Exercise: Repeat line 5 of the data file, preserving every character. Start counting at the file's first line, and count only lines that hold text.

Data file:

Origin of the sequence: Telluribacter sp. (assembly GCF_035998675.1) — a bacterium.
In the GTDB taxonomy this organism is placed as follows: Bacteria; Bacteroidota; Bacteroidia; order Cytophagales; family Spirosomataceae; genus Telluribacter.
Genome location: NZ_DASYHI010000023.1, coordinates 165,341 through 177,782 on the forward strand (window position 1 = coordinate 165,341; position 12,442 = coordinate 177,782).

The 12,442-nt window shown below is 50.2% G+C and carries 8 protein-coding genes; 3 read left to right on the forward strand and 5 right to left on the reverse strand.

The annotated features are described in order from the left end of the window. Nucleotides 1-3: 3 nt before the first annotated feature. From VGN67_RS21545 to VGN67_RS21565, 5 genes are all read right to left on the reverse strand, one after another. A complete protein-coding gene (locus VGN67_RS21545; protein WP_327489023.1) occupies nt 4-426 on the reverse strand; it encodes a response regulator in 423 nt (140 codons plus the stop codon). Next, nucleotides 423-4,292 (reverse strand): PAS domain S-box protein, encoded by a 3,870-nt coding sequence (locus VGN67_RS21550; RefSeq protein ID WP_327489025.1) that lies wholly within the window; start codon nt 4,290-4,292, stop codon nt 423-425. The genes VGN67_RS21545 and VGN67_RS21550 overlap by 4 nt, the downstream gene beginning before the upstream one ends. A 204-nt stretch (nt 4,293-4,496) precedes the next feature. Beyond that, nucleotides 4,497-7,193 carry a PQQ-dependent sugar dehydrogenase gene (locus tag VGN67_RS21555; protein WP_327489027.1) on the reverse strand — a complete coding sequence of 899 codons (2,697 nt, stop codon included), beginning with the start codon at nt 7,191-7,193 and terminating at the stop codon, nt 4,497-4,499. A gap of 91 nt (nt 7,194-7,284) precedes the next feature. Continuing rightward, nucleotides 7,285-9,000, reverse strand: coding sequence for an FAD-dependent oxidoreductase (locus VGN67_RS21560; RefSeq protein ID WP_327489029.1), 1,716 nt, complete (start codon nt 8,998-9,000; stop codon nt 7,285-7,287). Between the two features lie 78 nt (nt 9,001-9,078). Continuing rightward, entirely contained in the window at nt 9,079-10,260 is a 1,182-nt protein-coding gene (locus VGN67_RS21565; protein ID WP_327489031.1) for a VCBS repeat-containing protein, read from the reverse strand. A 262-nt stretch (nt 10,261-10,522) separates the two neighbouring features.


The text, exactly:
The annotated features are described in order from the left end of the window. Nucleotides 1-3: 3 nt before the first annotated feature. From VGN67_RS21545 to VGN67_RS21565, 5 genes are all read right to left on the reverse strand, one after another. A complete protein-coding gene (locus VGN67_RS21545; protein WP_327489023.1) occupies nt 4-426 on the reverse strand; it encodes a response regulator in 423 nt (140 codons plus the stop codon). Next, nucleotides 423-4,292 (reverse strand): PAS domain S-box protein, encoded by a 3,870-nt coding sequence (locus VGN67_RS21550; RefSeq protein ID WP_327489025.1) that lies wholly within the window; start codon nt 4,290-4,292, stop codon nt 423-425. The genes VGN67_RS21545 and VGN67_RS21550 overlap by 4 nt, the downstream gene beginning before the upstream one ends. A 204-nt stretch (nt 4,293-4,496) precedes the next feature. Beyond that, nucleotides 4,497-7,193 carry a PQQ-dependent sugar dehydrogenase gene (locus tag VGN67_RS21555; protein WP_327489027.1) on the reverse strand — a complete coding sequence of 899 codons (2,697 nt, stop codon included), beginning with the start codon at nt 7,191-7,193 and terminating at the stop codon, nt 4,497-4,499. A gap of 91 nt (nt 7,194-7,284) precedes the next feature. Continuing rightward, nucleotides 7,285-9,000, reverse strand: coding sequence for an FAD-dependent oxidoreductase (locus VGN67_RS21560; RefSeq protein ID WP_327489029.1), 1,716 nt, complete (start codon nt 8,998-9,000; stop codon nt 7,285-7,287). Between the two features lie 78 nt (nt 9,001-9,078). Continuing rightward, entirely contained in the window at nt 9,079-10,260 is a 1,182-nt protein-coding gene (locus VGN67_RS21565; protein ID WP_327489031.1) for a VCBS repeat-containing protein, read from the reverse strand. A 262-nt stretch (nt 10,261-10,522) separates the two neighbouring features.